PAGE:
The police have the option of releasing you under investigation after your interview instead of being given a bail date (where you must return to the police station). Once you are released, the investigation into the alleged crime and your alleged involvement in it will continue. The police will continue to gather evidence and interview related parties. While the police are investigating, you may be obligated to speak to them again or they may re-arrest you. You may be required to attend another interview at the station.
There are many moving parts to a police investigation so there is no way to predict how long it will take. The main factors that impact investigation length include the type of offence, evidence from witnesses, your statement and any evidence you present of your innocence (an alibi, for example). The police will normally contact you to let you know the results of their investigation, but sometimes you have to call your solicitor to find out what is happening.
After the investigation is completed, you should receive a letter stating that no further against will result against you or you will receive a postal requisition requiring you to attend court at a specific date in the future. The letter should set out the date, time, address and courtroom that you need to appear in.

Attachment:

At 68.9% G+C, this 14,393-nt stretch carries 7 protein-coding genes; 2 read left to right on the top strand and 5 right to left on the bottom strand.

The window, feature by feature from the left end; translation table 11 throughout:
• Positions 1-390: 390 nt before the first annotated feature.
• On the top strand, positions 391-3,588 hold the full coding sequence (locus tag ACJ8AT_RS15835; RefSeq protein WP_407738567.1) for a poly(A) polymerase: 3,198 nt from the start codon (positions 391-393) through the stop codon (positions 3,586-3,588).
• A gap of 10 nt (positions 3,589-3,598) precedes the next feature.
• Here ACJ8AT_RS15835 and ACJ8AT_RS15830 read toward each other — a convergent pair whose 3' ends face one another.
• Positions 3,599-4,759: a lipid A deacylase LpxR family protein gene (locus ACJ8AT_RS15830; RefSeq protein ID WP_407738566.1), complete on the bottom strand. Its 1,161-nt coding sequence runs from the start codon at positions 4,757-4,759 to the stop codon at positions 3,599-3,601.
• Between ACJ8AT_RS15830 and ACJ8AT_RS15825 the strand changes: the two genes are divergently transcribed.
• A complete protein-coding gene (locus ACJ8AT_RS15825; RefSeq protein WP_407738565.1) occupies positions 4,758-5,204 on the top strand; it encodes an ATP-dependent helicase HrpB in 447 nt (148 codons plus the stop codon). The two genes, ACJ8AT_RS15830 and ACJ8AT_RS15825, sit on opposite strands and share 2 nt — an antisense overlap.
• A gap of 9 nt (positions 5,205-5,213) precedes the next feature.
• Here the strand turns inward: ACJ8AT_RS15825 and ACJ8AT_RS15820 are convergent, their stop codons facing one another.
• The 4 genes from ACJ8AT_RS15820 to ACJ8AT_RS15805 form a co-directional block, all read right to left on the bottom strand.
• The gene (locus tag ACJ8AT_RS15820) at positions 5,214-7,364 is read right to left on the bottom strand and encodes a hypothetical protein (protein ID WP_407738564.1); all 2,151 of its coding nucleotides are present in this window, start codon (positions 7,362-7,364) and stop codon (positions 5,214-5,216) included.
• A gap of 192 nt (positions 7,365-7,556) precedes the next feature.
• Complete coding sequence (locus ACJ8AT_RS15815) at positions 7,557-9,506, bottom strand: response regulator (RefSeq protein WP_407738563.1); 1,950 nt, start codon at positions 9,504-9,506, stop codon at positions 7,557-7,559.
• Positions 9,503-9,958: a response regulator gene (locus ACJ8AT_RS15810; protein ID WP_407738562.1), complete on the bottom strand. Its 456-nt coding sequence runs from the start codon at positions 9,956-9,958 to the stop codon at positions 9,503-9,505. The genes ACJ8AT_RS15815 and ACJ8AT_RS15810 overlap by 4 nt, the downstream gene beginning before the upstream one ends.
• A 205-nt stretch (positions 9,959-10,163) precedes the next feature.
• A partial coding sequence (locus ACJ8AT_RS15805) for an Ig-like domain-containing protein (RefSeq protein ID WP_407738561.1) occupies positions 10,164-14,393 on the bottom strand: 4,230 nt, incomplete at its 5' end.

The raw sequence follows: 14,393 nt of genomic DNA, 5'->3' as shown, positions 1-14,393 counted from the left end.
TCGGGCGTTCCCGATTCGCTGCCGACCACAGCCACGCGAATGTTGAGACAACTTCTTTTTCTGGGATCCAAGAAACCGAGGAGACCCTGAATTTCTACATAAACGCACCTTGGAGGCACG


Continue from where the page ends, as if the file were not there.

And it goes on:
Unfortunately, being released under investigation does not come with a set time limit for when you are notified of any consequences. This can be very frustrating, especially when you are trying to plan how you might respond to the situation and think about the potential impacts it could have on your life. This is an area of law that is complained about significantly, so it may be the case that in the future time limits will be imposed on investigations. But for now, at least, it remains in the public interest for the police to be able to conduct their investigations in the time that they believe is appropriate, and that, unfortunately, means that many people who are released under investigation are not aware of any time limits that are placed on their case (even if the police set them internally).